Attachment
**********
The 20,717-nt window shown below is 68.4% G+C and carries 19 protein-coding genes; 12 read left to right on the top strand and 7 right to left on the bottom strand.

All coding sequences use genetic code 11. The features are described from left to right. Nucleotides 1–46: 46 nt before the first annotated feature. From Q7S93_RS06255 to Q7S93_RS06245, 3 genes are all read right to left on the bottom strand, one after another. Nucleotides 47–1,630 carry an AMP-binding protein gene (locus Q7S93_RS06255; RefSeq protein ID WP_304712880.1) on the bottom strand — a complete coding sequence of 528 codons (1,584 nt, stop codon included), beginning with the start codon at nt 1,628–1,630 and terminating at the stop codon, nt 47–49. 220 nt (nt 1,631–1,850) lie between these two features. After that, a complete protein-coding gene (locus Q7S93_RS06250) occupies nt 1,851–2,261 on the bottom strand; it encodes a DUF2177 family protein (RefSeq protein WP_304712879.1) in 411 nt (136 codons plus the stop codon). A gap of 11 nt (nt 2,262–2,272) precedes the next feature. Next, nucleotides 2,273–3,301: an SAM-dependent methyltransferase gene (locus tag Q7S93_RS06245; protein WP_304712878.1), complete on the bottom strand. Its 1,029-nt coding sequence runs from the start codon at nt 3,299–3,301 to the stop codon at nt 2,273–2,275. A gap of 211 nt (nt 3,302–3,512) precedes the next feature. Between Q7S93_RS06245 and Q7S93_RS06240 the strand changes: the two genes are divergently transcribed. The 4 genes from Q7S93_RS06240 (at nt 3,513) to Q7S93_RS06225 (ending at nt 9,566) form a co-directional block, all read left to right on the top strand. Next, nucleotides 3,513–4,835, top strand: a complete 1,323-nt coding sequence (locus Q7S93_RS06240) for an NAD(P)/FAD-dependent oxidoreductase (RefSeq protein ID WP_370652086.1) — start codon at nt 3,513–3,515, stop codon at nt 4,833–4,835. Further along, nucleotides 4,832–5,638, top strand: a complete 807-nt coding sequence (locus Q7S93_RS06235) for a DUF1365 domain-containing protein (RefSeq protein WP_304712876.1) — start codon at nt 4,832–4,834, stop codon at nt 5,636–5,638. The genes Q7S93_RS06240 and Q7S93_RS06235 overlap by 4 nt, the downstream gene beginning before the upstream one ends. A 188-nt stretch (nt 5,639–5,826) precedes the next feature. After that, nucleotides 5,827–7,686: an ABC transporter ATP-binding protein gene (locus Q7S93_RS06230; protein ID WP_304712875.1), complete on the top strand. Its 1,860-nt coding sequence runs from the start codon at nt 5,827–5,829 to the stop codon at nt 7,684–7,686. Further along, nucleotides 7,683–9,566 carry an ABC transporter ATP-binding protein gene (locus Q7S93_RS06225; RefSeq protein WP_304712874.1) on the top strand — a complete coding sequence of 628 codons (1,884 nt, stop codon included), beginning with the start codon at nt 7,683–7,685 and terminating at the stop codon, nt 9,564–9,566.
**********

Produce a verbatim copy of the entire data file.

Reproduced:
The 20,717-nt window shown below is 68.4% G+C and carries 19 protein-coding genes; 12 read left to right on the top strand and 7 right to left on the bottom strand.

All coding sequences use genetic code 11. The features are described from left to right. Nucleotides 1–46: 46 nt before the first annotated feature. From Q7S93_RS06255 to Q7S93_RS06245, 3 genes are all read right to left on the bottom strand, one after another. Nucleotides 47–1,630 carry an AMP-binding protein gene (locus Q7S93_RS06255; RefSeq protein ID WP_304712880.1) on the bottom strand — a complete coding sequence of 528 codons (1,584 nt, stop codon included), beginning with the start codon at nt 1,628–1,630 and terminating at the stop codon, nt 47–49. 220 nt (nt 1,631–1,850) lie between these two features. After that, a complete protein-coding gene (locus Q7S93_RS06250) occupies nt 1,851–2,261 on the bottom strand; it encodes a DUF2177 family protein (RefSeq protein WP_304712879.1) in 411 nt (136 codons plus the stop codon). A gap of 11 nt (nt 2,262–2,272) precedes the next feature. Next, nucleotides 2,273–3,301: an SAM-dependent methyltransferase gene (locus tag Q7S93_RS06245; protein WP_304712878.1), complete on the bottom strand. Its 1,029-nt coding sequence runs from the start codon at nt 3,299–3,301 to the stop codon at nt 2,273–2,275. A gap of 211 nt (nt 3,302–3,512) precedes the next feature. Between Q7S93_RS06245 and Q7S93_RS06240 the strand changes: the two genes are divergently transcribed. The 4 genes from Q7S93_RS06240 (at nt 3,513) to Q7S93_RS06225 (ending at nt 9,566) form a co-directional block, all read left to right on the top strand. Next, nucleotides 3,513–4,835, top strand: a complete 1,323-nt coding sequence (locus Q7S93_RS06240) for an NAD(P)/FAD-dependent oxidoreductase (RefSeq protein ID WP_370652086.1) — start codon at nt 3,513–3,515, stop codon at nt 4,833–4,835. Further along, nucleotides 4,832–5,638, top strand: a complete 807-nt coding sequence (locus Q7S93_RS06235) for a DUF1365 domain-containing protein (RefSeq protein WP_304712876.1) — start codon at nt 4,832–4,834, stop codon at nt 5,636–5,638. The genes Q7S93_RS06240 and Q7S93_RS06235 overlap by 4 nt, the downstream gene beginning before the upstream one ends. A 188-nt stretch (nt 5,639–5,826) precedes the next feature. After that, nucleotides 5,827–7,686: an ABC transporter ATP-binding protein gene (locus Q7S93_RS06230; protein ID WP_304712875.1), complete on the top strand. Its 1,860-nt coding sequence runs from the start codon at nt 5,827–5,829 to the stop codon at nt 7,684–7,686. Further along, nucleotides 7,683–9,566 carry an ABC transporter ATP-binding protein gene (locus Q7S93_RS06225; RefSeq protein WP_304712874.1) on the top strand — a complete coding sequence of 628 codons (1,884 nt, stop codon included), beginning with the start codon at nt 7,683–7,685 and terminating at the stop codon, nt 9,564–9,566.